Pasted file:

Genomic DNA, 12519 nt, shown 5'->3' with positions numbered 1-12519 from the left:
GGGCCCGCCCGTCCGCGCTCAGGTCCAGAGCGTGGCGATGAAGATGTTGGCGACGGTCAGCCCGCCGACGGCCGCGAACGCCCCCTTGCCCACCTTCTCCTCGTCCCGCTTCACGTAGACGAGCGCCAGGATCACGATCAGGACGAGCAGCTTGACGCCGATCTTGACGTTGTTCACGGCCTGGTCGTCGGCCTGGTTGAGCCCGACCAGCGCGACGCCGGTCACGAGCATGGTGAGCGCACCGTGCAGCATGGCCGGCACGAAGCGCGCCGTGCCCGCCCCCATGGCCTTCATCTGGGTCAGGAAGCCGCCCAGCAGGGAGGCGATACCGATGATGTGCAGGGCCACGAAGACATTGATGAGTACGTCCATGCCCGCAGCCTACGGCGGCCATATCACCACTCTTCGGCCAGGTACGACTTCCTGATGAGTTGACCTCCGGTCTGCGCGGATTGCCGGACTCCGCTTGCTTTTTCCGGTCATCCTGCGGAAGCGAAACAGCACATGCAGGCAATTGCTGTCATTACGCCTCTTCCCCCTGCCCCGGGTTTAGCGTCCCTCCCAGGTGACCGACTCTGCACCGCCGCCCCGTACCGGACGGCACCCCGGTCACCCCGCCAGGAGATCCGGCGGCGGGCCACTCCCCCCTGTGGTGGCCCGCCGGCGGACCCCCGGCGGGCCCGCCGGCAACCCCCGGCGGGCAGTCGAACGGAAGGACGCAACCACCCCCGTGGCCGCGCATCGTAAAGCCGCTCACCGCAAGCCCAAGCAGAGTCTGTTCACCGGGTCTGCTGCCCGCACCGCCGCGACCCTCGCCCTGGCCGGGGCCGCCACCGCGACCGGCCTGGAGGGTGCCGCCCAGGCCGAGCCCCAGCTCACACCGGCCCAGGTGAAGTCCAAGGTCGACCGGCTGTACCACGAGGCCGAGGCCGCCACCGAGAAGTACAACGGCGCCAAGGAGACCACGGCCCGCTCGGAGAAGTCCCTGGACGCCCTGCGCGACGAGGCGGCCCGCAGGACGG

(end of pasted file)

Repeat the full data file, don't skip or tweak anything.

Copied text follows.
Genomic DNA, 12519 nt, shown 5'->3' with positions numbered 1-12519 from the left:
GGGCCCGCCCGTCCGCGCTCAGGTCCAGAGCGTGGCGATGAAGATGTTGGCGACGGTCAGCCCGCCGACGGCCGCGAACGCCCCCTTGCCCACCTTCTCCTCGTCCCGCTTCACGTAGACGAGCGCCAGGATCACGATCAGGACGAGCAGCTTGACGCCGATCTTGACGTTGTTCACGGCCTGGTCGTCGGCCTGGTTGAGCCCGACCAGCGCGACGCCGGTCACGAGCATGGTGAGCGCACCGTGCAGCATGGCCGGCACGAAGCGCGCCGTGCCCGCCCCCATGGCCTTCATCTGGGTCAGGAAGCCGCCCAGCAGGGAGGCGATACCGATGATGTGCAGGGCCACGAAGACATTGATGAGTACGTCCATGCCCGCAGCCTACGGCGGCCATATCACCACTCTTCGGCCAGGTACGACTTCCTGATGAGTTGACCTCCGGTCTGCGCGGATTGCCGGACTCCGCTTGCTTTTTCCGGTCATCCTGCGGAAGCGAAACAGCACATGCAGGCAATTGCTGTCATTACGCCTCTTCCCCCTGCCCCGGGTTTAGCGTCCCTCCCAGGTGACCGACTCTGCACCGCCGCCCCGTACCGGACGGCACCCCGGTCACCCCGCCAGGAGATCCGGCGGCGGGCCACTCCCCCCTGTGGTGGCCCGCCGGCGGACCCCCGGCGGGCCCGCCGGCAACCCCCGGCGGGCAGTCGAACGGAAGGACGCAACCACCCCCGTGGCCGCGCATCGTAAAGCCGCTCACCGCAAGCCCAAGCAGAGTCTGTTCACCGGGTCTGCTGCCCGCACCGCCGCGACCCTCGCCCTGGCCGGGGCCGCCACCGCGACCGGCCTGGAGGGTGCCGCCCAGGCCGAGCCCCAGCTCACACCGGCCCAGGTGAAGTCCAAGGTCGACCGGCTGTACCACGAGGCCGAGGCCGCCACCGAGAAGTACAACGGCGCCAAGGAGACCACGGCCCGCTCGGAGAAGTCCCTGGACGCCCTGCGCGACGAGGCGGCCCGCAGGACGG